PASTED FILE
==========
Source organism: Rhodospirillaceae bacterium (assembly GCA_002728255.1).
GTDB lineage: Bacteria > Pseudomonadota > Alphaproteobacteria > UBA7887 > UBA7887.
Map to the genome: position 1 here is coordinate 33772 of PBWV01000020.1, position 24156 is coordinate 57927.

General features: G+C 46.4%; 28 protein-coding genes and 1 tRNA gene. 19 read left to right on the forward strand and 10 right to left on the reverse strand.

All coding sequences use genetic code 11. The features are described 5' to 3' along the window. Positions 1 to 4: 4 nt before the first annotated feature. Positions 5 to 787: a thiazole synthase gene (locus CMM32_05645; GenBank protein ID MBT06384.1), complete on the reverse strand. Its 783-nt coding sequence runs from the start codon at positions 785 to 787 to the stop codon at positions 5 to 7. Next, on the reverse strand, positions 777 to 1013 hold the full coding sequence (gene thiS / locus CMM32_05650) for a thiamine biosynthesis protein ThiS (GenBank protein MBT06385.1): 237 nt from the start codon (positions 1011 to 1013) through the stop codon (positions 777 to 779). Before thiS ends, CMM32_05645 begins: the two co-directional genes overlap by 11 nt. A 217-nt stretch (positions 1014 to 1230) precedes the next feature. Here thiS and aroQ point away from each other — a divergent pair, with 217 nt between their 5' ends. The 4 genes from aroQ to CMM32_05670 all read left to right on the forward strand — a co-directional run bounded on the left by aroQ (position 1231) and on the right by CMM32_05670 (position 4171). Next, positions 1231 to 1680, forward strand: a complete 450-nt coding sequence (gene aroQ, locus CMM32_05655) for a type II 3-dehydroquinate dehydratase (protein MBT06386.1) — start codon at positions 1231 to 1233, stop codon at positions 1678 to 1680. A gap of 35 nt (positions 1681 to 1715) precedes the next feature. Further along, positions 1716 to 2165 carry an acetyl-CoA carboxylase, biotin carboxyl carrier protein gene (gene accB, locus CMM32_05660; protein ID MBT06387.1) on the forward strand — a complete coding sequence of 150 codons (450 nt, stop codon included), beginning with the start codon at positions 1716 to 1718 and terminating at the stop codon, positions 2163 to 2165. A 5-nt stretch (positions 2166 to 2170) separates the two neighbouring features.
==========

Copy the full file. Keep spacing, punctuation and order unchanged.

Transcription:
Source organism: Rhodospirillaceae bacterium (assembly GCA_002728255.1).
GTDB lineage: Bacteria > Pseudomonadota > Alphaproteobacteria > UBA7887 > UBA7887.
Map to the genome: position 1 here is coordinate 33772 of PBWV01000020.1, position 24156 is coordinate 57927.

General features: G+C 46.4%; 28 protein-coding genes and 1 tRNA gene. 19 read left to right on the forward strand and 10 right to left on the reverse strand.

All coding sequences use genetic code 11. The features are described 5' to 3' along the window. Positions 1 to 4: 4 nt before the first annotated feature. Positions 5 to 787: a thiazole synthase gene (locus CMM32_05645; GenBank protein ID MBT06384.1), complete on the reverse strand. Its 783-nt coding sequence runs from the start codon at positions 785 to 787 to the stop codon at positions 5 to 7. Next, on the reverse strand, positions 777 to 1013 hold the full coding sequence (gene thiS / locus CMM32_05650) for a thiamine biosynthesis protein ThiS (GenBank protein MBT06385.1): 237 nt from the start codon (positions 1011 to 1013) through the stop codon (positions 777 to 779). Before thiS ends, CMM32_05645 begins: the two co-directional genes overlap by 11 nt. A 217-nt stretch (positions 1014 to 1230) precedes the next feature. Here thiS and aroQ point away from each other — a divergent pair, with 217 nt between their 5' ends. The 4 genes from aroQ to CMM32_05670 all read left to right on the forward strand — a co-directional run bounded on the left by aroQ (position 1231) and on the right by CMM32_05670 (position 4171). Next, positions 1231 to 1680, forward strand: a complete 450-nt coding sequence (gene aroQ, locus CMM32_05655) for a type II 3-dehydroquinate dehydratase (protein MBT06386.1) — start codon at positions 1231 to 1233, stop codon at positions 1678 to 1680. A gap of 35 nt (positions 1681 to 1715) precedes the next feature. Further along, positions 1716 to 2165 carry an acetyl-CoA carboxylase, biotin carboxyl carrier protein gene (gene accB, locus CMM32_05660; protein ID MBT06387.1) on the forward strand — a complete coding sequence of 150 codons (450 nt, stop codon included), beginning with the start codon at positions 1716 to 1718 and terminating at the stop codon, positions 2163 to 2165. A 5-nt stretch (positions 2166 to 2170) separates the two neighbouring features.